If you intend to market or manufacture your product overseas, then you will need to understand international product certifications. Product certifications essentially ensure that a product has passed various performance tests and quality assurance checks before it hits the mass market. In some cases, certification is legally required in specific countries; in others it can simply help avoid a nasty public relations industry. At first, this might seem like another frustrating barrier to success once you’ve finished your dream product, but, remember that these legislations are in place to keep us all safer, and for the good of the industry and the environment as a whole.
While there are a number of certifications required for different countries and different types of products, here are some of the main examples to consider when manufacturing or marketing abroad:
CE is the ‘European Union EMC & Safety Compliance Declaration’. This certification is required for all products that have an input of 50-1,000 Vac or 75-1,500 Vdc, as well as for products that could be affected by an electromagnetic disturbance.
UL is North American Product Safety Certification, a common North American certification from Underwriter Laboratories. This mark shows that a product was tested by UL, that it meets US and Canadian safety standards, and that the manufacturer’s facilities have undergone periodic checks to ensure that everything is in working order as well. This may not be a requirement, but if you hope to sell to businesses, then it can help a lot with sales.
ESUI stands for ‘Essential Safety & Usage Information’. This international product certification shows that NI (National Instruments) products include essential information regarding proper usage and safety. In other words, they ensure that enough information is provided along with the actual product itself.
FCC is a certification from the U.S. Federal Communications Commission which relates to electromagnetic interference regulations regarding a range of transmitters, receivers, and IT. Anything that has a radio or connectivity will often need to go through a range of tests, this would include products such as a computer, a smartphone, or of course, a radio. All IoT wearable devices would need to obtain this certification before hitting the market.
WEEE stands for ‘Waste Electrical and Electronic Equipment Directives’, so it’s not as fun as it sounds at first. This relatively new set of directives was passed by the European Union in 2003, and aims to improve the environmental performance of a number of electronic equipment by ensuring that they are manufactured in an eco-friendly manner. Member states adopted legislation in 2005, so it’s required if you’ll be selling in Europe.
Also from the EU comes RoHS, which restricts the use of mercury, lead, cadmium, chromium, and a number of other substances for use in electronic equipment in the European market. Explore the precise levels involved here.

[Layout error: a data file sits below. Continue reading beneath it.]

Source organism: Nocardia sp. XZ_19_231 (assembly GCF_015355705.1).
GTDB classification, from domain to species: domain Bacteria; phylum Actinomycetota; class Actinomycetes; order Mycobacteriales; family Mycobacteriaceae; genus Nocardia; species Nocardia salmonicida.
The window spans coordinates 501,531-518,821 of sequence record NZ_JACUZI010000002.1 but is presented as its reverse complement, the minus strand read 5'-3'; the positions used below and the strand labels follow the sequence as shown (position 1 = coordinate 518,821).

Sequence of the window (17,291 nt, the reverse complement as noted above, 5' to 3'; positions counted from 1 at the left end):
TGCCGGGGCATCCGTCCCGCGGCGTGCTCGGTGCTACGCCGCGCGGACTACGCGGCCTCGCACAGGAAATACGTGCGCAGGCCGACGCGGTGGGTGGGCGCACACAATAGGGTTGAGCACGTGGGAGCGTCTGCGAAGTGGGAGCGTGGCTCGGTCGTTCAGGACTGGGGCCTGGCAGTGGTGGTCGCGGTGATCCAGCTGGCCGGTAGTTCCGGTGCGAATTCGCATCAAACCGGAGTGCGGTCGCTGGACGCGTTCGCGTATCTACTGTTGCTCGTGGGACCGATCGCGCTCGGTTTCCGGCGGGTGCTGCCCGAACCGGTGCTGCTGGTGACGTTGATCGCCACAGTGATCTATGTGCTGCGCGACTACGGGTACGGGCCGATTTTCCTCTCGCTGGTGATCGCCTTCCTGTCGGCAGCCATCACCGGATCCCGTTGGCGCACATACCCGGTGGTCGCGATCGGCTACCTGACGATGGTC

For those selling or manufacturing in China, the Control of Pollution Caused by Electronic Information Products requirements apply. Products marked with the ‘e’ logo are free from hazardous materials.
The FDA is the Food and Drugs Administration which you most often think of as regulating drugs companies and food companies (hence the name!). If your device is medical in nature though then it will still fall under FDA jurisdiction. Electronics regulated by the FDA include x-ray equipment, laser products, mercury vapor lamps and microwaves. Meanwhile, medical devices might mean dentures, surgical implants or prosthetics. This could even apply to some particularly advanced health trackers in that case. Learn more here. If your device is intended for use with animals meanwhile, you may need to check the Center for Veterinary Medicine.
According to David Lennarz, VP of Registrar Corp, U.S. FDA Compliance Assistance, “Medical devices are classified into Class I, II, and III. Regulatory control increases from Class I to Class III. The device classification regulation defines the regulatory requirements for a general device type. Most Class I devices are exempt from Premarket Notification 510(k); most Class II devices require Premarket Notification 510(k); and most Class III devices require Premarket Approval (PMA).” See the rest of his answer here.
The best way to proceed if you are planning on selling anything electrical, or anything that will come into contact with the skin or with food, is to research the individual areas that you intend to sell your product in. You may also want to consult with your manufacturers or lawyers. You can find more information on various international product certifications from the National Instruments website.
The pricing and cost for each of these certifications will vary depending on the product you are developing. We suggest contacting companies that deal with product certifications and testing for further information. A few on our list are:
Are there any other certifications you believe that everyone should also be aware of? Do you have any tips on international product certifications to share with your fellow makers? Be sure to leave a comment below and let us know what you think! Sign up for our FREE newsletter here to know more about product certifications and tips on establishing your hardware startup.